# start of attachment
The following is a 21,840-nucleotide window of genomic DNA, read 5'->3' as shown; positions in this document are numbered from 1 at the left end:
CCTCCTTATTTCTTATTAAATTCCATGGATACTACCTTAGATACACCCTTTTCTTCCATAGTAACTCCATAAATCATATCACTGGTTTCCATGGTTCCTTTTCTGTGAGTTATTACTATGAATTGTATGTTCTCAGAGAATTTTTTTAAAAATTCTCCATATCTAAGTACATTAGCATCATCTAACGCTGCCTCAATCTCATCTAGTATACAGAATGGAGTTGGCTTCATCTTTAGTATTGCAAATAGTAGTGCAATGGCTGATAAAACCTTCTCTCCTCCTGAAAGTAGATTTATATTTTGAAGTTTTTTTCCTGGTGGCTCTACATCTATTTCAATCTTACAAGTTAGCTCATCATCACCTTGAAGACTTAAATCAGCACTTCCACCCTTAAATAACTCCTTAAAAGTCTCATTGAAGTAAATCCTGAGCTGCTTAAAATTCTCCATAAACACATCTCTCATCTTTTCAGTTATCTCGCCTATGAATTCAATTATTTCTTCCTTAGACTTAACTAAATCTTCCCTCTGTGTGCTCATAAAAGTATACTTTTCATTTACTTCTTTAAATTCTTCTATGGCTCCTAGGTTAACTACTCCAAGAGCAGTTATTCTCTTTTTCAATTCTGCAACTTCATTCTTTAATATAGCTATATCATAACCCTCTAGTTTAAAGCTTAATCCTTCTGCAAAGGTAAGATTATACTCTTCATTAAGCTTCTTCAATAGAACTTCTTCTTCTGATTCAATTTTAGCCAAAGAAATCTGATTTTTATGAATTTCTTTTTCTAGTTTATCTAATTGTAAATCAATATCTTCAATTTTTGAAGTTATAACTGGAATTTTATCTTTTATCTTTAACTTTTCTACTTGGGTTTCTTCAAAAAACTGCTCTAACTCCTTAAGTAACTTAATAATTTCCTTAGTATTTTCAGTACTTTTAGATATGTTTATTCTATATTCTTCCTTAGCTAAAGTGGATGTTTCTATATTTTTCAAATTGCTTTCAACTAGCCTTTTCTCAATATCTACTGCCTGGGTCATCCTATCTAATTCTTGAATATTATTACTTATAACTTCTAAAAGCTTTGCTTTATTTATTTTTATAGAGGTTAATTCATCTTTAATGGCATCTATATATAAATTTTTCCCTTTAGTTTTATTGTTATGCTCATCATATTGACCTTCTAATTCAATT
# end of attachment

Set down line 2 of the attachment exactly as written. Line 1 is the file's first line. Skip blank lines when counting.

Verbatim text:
CCTCCTTATTTCTTATTAAATTCCATGGATACTACCTTAGATACACCCTTTTCTTCCATAGTAACTCCATAAATCATATCACTGGTTTCCATGGTTCCTTTTCTGTGAGTTATTACTATGAATTGTATGTTCTCAGAGAATTTTTTTAAAAATTCTCCATATCTAAGTACATTAGCATCATCTAACGCTGCCTCAATCTCATCTAGTATACAGAATGGAGTTGGCTTCATCTTTAGTATTGCAAATAGTAGTGCAATGGCTGATAAAACCTTCTCTCCTCCTGAAAGTAGATTTATATTTTGAAGTTTTTTTCCTGGTGGCTCTACATCTATTTCAATCTTACAAGTTAGCTCATCATCACCTTGAAGACTTAAATCAGCACTTCCACCCTTAAATAACTCCTTAAAAGTCTCATTGAAGTAAATCCTGAGCTGCTTAAAATTCTCCATAAACACATCTCTCATCTTTTCAGTTATCTCGCCTATGAATTCAATTATTTCTTCCTTAGACTTAACTAAATCTTCCCTCTGTGTGCTCATAAAAGTATACTTTTCATTTACTTCTTTAAATTCTTCTATGGCTCCTAGGTTAACTACTCCAAGAGCAGTTATTCTCTTTTTCAATTCTGCAACTTCATTCTTTAATATAGCTATATCATAACCCTCTAGTTTAAAGCTTAATCCTTCTGCAAAGGTAAGATTATACTCTTCATTAAGCTTCTTCAATAGAACTTCTTCTTCTGATTCAATTTTAGCCAAAGAAATCTGATTTTTATGAATTTCTTTTTCTAGTTTATCTAATTGTAAATCAATATCTTCAATTTTTGAAGTTATAACTGGAATTTTATCTTTTATCTTTAACTTTTCTACTTGGGTTTCTTCAAAAAACTGCTCTAACTCCTTAAGTAACTTAATAATTTCCTTAGTATTTTCAGTACTTTTAGATATGTTTATTCTATATTCTTCCTTAGCTAAAGTGGATGTTTCTATATTTTTCAAATTGCTTTCAACTAGCCTTTTCTCAATATCTACTGCCTGGGTCATCCTATCTAATTCTTGAATATTATTACTTATAACTTCTAAAAGCTTTGCTTTATTTATTTTTATAGAGGTTAATTCATCTTTAATGGCATCTATATATAAATTTTTCCCTTTAGTTTTATTGTTATGCTCATCATATTGACCTTCTAATTCAATT